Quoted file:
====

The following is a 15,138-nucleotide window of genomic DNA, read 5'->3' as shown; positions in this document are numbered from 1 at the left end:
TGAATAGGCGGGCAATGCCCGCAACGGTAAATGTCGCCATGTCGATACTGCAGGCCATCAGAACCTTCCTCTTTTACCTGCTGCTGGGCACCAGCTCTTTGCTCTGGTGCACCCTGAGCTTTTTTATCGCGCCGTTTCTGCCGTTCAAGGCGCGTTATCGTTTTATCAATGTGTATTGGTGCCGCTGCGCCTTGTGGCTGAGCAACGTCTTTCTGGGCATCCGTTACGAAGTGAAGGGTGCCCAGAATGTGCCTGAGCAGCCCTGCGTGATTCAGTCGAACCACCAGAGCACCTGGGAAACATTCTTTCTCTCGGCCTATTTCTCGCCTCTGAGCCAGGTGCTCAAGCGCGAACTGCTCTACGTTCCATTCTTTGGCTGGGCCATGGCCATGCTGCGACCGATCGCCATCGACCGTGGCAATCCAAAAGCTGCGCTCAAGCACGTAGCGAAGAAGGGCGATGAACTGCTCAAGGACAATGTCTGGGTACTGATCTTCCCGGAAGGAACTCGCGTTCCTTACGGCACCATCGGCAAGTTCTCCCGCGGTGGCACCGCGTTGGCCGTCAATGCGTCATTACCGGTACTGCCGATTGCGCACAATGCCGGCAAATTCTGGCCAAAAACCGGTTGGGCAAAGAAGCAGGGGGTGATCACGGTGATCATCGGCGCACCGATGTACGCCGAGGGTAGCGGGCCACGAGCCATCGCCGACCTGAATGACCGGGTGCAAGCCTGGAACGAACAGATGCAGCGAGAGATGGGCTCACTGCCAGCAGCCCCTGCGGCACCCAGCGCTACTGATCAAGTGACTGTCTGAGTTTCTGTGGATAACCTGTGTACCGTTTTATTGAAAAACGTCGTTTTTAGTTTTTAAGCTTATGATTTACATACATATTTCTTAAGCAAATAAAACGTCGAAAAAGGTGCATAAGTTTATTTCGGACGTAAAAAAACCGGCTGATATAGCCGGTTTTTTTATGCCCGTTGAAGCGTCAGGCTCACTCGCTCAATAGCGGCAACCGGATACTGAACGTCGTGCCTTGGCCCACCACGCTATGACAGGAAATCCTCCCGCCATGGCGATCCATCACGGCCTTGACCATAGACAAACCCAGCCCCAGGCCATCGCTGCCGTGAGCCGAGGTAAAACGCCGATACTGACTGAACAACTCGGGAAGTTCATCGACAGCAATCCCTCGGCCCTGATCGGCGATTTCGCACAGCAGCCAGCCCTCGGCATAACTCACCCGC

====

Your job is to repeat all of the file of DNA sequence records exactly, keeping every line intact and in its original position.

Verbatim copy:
The following is a 15,138-nucleotide window of genomic DNA, read 5'->3' as shown; positions in this document are numbered from 1 at the left end:
TGAATAGGCGGGCAATGCCCGCAACGGTAAATGTCGCCATGTCGATACTGCAGGCCATCAGAACCTTCCTCTTTTACCTGCTGCTGGGCACCAGCTCTTTGCTCTGGTGCACCCTGAGCTTTTTTATCGCGCCGTTTCTGCCGTTCAAGGCGCGTTATCGTTTTATCAATGTGTATTGGTGCCGCTGCGCCTTGTGGCTGAGCAACGTCTTTCTGGGCATCCGTTACGAAGTGAAGGGTGCCCAGAATGTGCCTGAGCAGCCCTGCGTGATTCAGTCGAACCACCAGAGCACCTGGGAAACATTCTTTCTCTCGGCCTATTTCTCGCCTCTGAGCCAGGTGCTCAAGCGCGAACTGCTCTACGTTCCATTCTTTGGCTGGGCCATGGCCATGCTGCGACCGATCGCCATCGACCGTGGCAATCCAAAAGCTGCGCTCAAGCACGTAGCGAAGAAGGGCGATGAACTGCTCAAGGACAATGTCTGGGTACTGATCTTCCCGGAAGGAACTCGCGTTCCTTACGGCACCATCGGCAAGTTCTCCCGCGGTGGCACCGCGTTGGCCGTCAATGCGTCATTACCGGTACTGCCGATTGCGCACAATGCCGGCAAATTCTGGCCAAAAACCGGTTGGGCAAAGAAGCAGGGGGTGATCACGGTGATCATCGGCGCACCGATGTACGCCGAGGGTAGCGGGCCACGAGCCATCGCCGACCTGAATGACCGGGTGCAAGCCTGGAACGAACAGATGCAGCGAGAGATGGGCTCACTGCCAGCAGCCCCTGCGGCACCCAGCGCTACTGATCAAGTGACTGTCTGAGTTTCTGTGGATAACCTGTGTACCGTTTTATTGAAAAACGTCGTTTTTAGTTTTTAAGCTTATGATTTACATACATATTTCTTAAGCAAATAAAACGTCGAAAAAGGTGCATAAGTTTATTTCGGACGTAAAAAAACCGGCTGATATAGCCGGTTTTTTTATGCCCGTTGAAGCGTCAGGCTCACTCGCTCAATAGCGGCAACCGGATACTGAACGTCGTGCCTTGGCCCACCACGCTATGACAGGAAATCCTCCCGCCATGGCGATCCATCACGGCCTTGACCATAGACAAACCCAGCCCCAGGCCATCGCTGCCGTGAGCCGAGGTAAAACGCCGATACTGACTGAACAACTCGGGAAGTTCATCGACAGCAATCCCTCGGCCCTGATCGGCGATTTCGCACAGCAGCCAGCCCTCGGCATAACTCACCCGC